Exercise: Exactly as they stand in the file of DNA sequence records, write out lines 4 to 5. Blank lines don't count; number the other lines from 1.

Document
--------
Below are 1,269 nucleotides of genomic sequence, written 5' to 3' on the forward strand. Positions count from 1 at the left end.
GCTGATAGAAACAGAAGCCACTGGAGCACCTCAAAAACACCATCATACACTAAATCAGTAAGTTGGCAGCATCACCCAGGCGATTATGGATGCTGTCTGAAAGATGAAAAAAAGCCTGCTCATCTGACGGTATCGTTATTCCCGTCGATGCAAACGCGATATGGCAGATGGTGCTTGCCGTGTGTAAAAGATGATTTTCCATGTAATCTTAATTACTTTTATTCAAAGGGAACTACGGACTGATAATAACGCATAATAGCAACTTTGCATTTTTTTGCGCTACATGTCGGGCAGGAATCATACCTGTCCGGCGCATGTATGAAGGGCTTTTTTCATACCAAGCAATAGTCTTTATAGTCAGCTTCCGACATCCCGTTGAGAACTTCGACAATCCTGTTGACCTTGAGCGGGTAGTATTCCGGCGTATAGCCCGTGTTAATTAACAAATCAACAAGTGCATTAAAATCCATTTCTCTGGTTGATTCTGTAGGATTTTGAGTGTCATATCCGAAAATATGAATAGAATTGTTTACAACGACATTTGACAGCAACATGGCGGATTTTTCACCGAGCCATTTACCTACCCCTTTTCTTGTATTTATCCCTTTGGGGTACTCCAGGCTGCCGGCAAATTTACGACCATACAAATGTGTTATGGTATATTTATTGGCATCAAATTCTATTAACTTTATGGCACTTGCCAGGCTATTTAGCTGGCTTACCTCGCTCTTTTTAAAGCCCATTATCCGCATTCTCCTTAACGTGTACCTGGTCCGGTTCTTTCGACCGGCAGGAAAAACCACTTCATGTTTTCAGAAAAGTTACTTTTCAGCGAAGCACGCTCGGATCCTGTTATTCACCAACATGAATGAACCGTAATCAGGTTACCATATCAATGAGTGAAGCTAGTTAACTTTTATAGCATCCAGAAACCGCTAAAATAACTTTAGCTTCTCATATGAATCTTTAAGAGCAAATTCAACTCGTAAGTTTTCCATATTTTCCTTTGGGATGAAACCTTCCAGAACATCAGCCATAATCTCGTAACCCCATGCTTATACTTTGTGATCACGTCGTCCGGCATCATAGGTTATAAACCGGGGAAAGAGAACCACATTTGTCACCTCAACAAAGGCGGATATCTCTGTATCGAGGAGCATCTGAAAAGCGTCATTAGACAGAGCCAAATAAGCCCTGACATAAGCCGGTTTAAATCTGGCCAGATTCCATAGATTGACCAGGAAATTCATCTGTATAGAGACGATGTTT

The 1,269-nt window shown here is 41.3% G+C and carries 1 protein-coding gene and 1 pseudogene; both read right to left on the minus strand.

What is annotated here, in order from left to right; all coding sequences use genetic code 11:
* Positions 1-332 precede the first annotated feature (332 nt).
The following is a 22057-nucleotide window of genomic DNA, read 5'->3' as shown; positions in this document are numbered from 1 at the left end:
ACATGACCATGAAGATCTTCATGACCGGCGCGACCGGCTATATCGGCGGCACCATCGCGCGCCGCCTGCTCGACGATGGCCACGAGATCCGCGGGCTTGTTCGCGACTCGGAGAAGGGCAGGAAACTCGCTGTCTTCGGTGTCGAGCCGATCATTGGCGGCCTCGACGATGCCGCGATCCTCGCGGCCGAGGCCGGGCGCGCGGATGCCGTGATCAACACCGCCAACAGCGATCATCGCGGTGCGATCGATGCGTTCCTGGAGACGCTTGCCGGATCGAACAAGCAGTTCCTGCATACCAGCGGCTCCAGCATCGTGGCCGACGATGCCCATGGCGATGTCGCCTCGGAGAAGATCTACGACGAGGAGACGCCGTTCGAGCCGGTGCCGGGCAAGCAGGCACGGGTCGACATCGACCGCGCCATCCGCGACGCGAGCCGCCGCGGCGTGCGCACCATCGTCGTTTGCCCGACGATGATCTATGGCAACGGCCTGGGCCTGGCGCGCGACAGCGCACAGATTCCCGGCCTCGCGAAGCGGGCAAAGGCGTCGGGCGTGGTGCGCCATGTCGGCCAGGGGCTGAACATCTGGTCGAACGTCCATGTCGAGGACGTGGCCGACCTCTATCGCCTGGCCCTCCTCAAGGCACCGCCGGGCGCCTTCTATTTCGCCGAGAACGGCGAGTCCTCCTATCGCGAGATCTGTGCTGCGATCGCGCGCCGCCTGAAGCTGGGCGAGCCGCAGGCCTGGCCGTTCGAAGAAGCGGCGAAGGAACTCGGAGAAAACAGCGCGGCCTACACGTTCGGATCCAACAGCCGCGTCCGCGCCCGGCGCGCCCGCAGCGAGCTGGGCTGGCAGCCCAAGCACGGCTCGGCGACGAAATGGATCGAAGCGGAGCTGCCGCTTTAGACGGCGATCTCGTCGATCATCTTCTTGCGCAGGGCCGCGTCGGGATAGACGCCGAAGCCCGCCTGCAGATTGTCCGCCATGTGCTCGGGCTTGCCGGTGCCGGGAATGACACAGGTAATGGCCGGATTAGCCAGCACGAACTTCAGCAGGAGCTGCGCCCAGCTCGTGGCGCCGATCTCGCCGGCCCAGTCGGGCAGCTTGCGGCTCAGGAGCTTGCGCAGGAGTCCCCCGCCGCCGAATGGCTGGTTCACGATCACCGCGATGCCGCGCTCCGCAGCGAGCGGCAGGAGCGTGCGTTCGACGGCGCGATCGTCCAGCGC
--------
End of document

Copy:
What is annotated here, in order from left to right; all coding sequences use genetic code 11:
* Positions 1-332 precede the first annotated feature (332 nt).